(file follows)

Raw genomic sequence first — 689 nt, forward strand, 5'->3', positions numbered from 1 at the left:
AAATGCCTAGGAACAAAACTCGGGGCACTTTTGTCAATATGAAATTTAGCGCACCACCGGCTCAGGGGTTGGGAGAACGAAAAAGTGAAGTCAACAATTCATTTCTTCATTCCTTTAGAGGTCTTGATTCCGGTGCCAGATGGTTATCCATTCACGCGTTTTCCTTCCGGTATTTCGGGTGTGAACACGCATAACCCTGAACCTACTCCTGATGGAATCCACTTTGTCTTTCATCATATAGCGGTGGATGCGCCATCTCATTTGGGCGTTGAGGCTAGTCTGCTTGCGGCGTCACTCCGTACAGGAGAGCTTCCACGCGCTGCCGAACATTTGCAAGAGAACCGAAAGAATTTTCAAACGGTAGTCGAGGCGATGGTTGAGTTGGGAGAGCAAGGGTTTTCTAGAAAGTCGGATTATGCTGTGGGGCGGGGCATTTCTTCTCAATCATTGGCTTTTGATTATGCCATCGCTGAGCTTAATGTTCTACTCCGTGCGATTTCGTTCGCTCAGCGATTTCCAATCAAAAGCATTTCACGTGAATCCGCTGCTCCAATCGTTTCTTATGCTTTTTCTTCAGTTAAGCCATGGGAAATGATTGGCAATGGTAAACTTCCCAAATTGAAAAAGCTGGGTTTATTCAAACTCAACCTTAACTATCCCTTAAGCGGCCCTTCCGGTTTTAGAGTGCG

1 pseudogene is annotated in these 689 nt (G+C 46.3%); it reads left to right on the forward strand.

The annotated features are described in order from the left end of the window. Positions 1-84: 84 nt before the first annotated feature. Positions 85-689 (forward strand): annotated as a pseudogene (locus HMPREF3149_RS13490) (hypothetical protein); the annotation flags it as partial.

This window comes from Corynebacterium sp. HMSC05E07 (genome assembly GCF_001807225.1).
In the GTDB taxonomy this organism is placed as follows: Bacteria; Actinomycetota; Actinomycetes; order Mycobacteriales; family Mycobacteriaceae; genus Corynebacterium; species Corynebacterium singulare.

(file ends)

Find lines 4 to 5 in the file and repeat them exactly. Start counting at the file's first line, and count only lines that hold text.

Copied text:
The annotated features are described in order from the left end of the window. Positions 1-84: 84 nt before the first annotated feature. Positions 85-689 (forward strand): annotated as a pseudogene (locus HMPREF3149_RS13490) (hypothetical protein); the annotation flags it as partial.

This window comes from Corynebacterium sp. HMSC05E07 (genome assembly GCF_001807225.1).